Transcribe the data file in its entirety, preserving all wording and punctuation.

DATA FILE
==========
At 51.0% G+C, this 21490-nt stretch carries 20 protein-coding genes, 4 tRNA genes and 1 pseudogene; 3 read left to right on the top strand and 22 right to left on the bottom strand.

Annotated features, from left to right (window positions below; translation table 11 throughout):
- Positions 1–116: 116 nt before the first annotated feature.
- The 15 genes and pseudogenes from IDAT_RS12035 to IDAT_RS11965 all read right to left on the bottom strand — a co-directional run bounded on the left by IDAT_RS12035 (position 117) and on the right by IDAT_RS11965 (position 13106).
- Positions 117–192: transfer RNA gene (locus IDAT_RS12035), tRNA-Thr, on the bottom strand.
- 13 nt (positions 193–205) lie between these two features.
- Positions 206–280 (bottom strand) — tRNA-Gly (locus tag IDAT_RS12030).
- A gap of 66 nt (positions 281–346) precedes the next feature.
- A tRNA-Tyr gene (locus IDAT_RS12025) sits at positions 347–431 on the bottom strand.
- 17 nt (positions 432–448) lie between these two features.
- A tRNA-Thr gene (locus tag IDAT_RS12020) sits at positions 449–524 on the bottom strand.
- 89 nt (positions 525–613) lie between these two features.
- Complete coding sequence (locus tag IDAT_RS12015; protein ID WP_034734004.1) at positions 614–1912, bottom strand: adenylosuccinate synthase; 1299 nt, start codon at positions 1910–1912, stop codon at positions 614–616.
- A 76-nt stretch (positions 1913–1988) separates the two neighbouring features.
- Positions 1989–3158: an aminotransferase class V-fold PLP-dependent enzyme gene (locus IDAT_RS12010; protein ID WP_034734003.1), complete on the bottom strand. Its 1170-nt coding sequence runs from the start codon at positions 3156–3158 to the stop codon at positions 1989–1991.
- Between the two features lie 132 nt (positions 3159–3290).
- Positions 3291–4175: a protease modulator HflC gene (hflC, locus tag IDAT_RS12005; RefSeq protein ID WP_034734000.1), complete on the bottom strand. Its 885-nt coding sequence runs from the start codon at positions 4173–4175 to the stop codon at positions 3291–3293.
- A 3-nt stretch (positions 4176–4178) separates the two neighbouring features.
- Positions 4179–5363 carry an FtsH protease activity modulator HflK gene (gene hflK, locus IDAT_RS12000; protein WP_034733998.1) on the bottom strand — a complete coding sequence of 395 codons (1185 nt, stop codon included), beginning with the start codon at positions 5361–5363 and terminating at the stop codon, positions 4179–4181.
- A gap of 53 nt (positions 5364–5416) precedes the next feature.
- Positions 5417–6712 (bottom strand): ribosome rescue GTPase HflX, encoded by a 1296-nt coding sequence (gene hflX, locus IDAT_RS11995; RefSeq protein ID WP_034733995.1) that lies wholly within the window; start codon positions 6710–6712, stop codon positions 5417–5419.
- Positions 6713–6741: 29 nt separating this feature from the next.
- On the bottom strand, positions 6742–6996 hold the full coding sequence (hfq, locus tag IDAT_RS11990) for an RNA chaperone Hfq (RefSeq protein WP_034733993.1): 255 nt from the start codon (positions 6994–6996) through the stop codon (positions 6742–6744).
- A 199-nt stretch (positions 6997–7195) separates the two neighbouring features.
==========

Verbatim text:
At 51.0% G+C, this 21490-nt stretch carries 20 protein-coding genes, 4 tRNA genes and 1 pseudogene; 3 read left to right on the top strand and 22 right to left on the bottom strand.

Annotated features, from left to right (window positions below; translation table 11 throughout):
- Positions 1–116: 116 nt before the first annotated feature.
- The 15 genes and pseudogenes from IDAT_RS12035 to IDAT_RS11965 all read right to left on the bottom strand — a co-directional run bounded on the left by IDAT_RS12035 (position 117) and on the right by IDAT_RS11965 (position 13106).
- Positions 117–192: transfer RNA gene (locus IDAT_RS12035), tRNA-Thr, on the bottom strand.
- 13 nt (positions 193–205) lie between these two features.
- Positions 206–280 (bottom strand) — tRNA-Gly (locus tag IDAT_RS12030).
- A gap of 66 nt (positions 281–346) precedes the next feature.
- A tRNA-Tyr gene (locus IDAT_RS12025) sits at positions 347–431 on the bottom strand.
- 17 nt (positions 432–448) lie between these two features.
- A tRNA-Thr gene (locus tag IDAT_RS12020) sits at positions 449–524 on the bottom strand.
- 89 nt (positions 525–613) lie between these two features.
- Complete coding sequence (locus tag IDAT_RS12015; protein ID WP_034734004.1) at positions 614–1912, bottom strand: adenylosuccinate synthase; 1299 nt, start codon at positions 1910–1912, stop codon at positions 614–616.
- A 76-nt stretch (positions 1913–1988) separates the two neighbouring features.
- Positions 1989–3158: an aminotransferase class V-fold PLP-dependent enzyme gene (locus IDAT_RS12010; protein ID WP_034734003.1), complete on the bottom strand. Its 1170-nt coding sequence runs from the start codon at positions 3156–3158 to the stop codon at positions 1989–1991.
- Between the two features lie 132 nt (positions 3159–3290).
- Positions 3291–4175: a protease modulator HflC gene (hflC, locus tag IDAT_RS12005; RefSeq protein ID WP_034734000.1), complete on the bottom strand. Its 885-nt coding sequence runs from the start codon at positions 4173–4175 to the stop codon at positions 3291–3293.
- A 3-nt stretch (positions 4176–4178) separates the two neighbouring features.
- Positions 4179–5363 carry an FtsH protease activity modulator HflK gene (gene hflK, locus IDAT_RS12000; protein WP_034733998.1) on the bottom strand — a complete coding sequence of 395 codons (1185 nt, stop codon included), beginning with the start codon at positions 5361–5363 and terminating at the stop codon, positions 4179–4181.
- A gap of 53 nt (positions 5364–5416) precedes the next feature.
- Positions 5417–6712 (bottom strand): ribosome rescue GTPase HflX, encoded by a 1296-nt coding sequence (gene hflX, locus IDAT_RS11995; RefSeq protein ID WP_034733995.1) that lies wholly within the window; start codon positions 6710–6712, stop codon positions 5417–5419.
- Positions 6713–6741: 29 nt separating this feature from the next.
- On the bottom strand, positions 6742–6996 hold the full coding sequence (hfq, locus tag IDAT_RS11990) for an RNA chaperone Hfq (RefSeq protein WP_034733993.1): 255 nt from the start codon (positions 6994–6996) through the stop codon (positions 6742–6744).
- A 199-nt stretch (positions 6997–7195) separates the two neighbouring features.